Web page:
Volume 6, 2020
Special Issue: "HIP and KNEE Replacement" Guest Editors: C Batailler, S Lustig, J Caton
|Number of page(s)||13|
|Published online||27 November 2020|
Current concepts in robotic total hip arthroplasty
Centre Hospitalo-universitaire de Nîmes, Rue du Pr. Robert Debré, 30029 Nîmes, France
2 Université Montpellier 1, 2 Rue de l’École de Médecine, 34090 Montpellier, France
3 Laboratoire de Mécanique et Génie Civile (LMGC), CNRS-UM1, 860 Rue de St-Priest, 34090 Montpellier, France
4 Department of Orthopedic Surgery, Lebanese American University-Rizk Hospital, Beirut, Lebanon
5 Institut de chirurgie orthopédique, Lyon, France
6 Centre Albert-Trillat, CHU Lyon Croix-Rousse, Hospices Civils de Lyon, 69004 Lyon, France
* Corresponding author: firstname.lastname@example.org
Accepted: 16 October 2020
Introduction: Total hip replacement provides mostly fair functional and clinical results. Many factors play an essential role in hip stability and long-term outcomes. Surgical positioning remains fundamental for obtaining accurate implant fit and prevent hip dislocation or impingement. Different categories of robotic assistance have been established throughout the previous years and all of the technologies target accuracy and reliability to reduce complications, and enhance clinical outcomes. Materials and methods: An overview is proposed over the principles of robotic assistance in hip arthroplasty surgery. Accuracy, reliability, management of the bone stock, clinical outcomes, constraints and limits of this technology are reported, based on recent literature. Results: Potential advantages regarding pre-operative planning accuracy, cup positioning, maintenance of the center of rotation, preservation of an adequate bone stock nay clinical short- and mid-term outcomes are balanced with some reported disadvantages and limits like hip anatomical specificity, cost-effectiveness, engineering dependence. Discussion: The use of robotic-assisted THA presents clear and evident benefits related to accurate implant positioning and maintenance of a minimal bone while allowing. For some authors, an early improvement in functional results and patient’s recovery. This technology demonstrated a shorter surgical time and a short learning curve required to optimize its use and this technology presents promising outcomes and results and potential use in routine clinical application but its limitation of use is still present especially the cost of the robot, the need for the presence of an engineer during the surgery, its availability of use in all hospitals as well as the difficulty presented in dysplastic or dysmorphic hip joints.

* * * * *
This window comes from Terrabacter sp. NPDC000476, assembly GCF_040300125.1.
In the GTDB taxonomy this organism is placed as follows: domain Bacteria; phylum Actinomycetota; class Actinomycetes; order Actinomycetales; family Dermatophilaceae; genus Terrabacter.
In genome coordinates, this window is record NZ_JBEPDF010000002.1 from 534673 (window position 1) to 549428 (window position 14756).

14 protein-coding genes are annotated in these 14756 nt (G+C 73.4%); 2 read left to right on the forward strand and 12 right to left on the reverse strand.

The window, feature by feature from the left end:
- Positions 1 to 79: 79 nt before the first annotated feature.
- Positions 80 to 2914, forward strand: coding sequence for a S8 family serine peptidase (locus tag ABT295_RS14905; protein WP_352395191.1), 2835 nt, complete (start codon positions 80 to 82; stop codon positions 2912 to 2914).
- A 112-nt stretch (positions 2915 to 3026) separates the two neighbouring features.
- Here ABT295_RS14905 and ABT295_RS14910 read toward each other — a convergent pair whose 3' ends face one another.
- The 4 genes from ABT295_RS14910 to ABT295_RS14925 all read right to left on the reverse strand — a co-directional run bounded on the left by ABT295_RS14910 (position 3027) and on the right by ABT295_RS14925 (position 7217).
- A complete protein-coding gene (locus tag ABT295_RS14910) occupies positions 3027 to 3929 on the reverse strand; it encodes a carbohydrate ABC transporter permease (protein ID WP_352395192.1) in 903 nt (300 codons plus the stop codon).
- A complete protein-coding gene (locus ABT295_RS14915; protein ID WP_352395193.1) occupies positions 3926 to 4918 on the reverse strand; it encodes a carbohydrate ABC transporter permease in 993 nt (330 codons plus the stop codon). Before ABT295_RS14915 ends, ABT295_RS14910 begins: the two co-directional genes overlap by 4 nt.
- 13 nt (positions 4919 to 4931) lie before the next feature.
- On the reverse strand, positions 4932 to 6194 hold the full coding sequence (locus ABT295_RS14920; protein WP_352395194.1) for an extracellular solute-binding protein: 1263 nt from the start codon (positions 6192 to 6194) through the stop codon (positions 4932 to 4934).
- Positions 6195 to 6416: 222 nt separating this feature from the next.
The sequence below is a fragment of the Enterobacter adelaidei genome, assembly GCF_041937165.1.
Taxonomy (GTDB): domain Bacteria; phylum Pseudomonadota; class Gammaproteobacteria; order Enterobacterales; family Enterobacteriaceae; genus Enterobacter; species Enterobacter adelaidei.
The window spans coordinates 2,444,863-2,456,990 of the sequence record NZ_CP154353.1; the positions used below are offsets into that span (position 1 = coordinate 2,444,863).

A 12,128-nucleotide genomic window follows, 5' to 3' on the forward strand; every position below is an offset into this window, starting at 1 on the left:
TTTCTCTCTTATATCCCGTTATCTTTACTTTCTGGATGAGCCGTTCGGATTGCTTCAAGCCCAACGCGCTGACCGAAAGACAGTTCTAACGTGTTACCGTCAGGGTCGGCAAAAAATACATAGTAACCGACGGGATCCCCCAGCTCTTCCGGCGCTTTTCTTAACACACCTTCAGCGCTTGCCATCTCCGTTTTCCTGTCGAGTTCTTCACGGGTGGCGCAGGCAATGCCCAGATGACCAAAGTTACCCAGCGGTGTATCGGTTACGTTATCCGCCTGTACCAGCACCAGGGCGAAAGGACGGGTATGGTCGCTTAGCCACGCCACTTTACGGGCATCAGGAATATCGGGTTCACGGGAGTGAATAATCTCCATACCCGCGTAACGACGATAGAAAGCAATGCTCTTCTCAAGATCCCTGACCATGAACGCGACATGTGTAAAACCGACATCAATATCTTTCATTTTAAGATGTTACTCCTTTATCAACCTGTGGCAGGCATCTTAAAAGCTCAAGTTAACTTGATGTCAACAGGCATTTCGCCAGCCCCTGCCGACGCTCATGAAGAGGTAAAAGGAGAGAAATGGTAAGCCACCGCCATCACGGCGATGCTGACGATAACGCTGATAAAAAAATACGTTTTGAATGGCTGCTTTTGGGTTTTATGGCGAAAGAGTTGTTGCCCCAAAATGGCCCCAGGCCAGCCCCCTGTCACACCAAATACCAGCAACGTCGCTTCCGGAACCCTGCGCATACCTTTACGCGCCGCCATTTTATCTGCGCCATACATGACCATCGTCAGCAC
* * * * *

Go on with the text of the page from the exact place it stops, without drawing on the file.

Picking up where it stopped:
Key words: Robot / Navigation / Surgery / Hip / Total Hip Replacement / THA / Planning
© The Authors, published by EDP Sciences, 2020
This is an Open Access article distributed under the terms of the Creative Commons Attribution License (https://creativecommons.org/licenses/by/4.0), which permits unrestricted use, distribution, and reproduction in any medium, provided the original work is properly cited.
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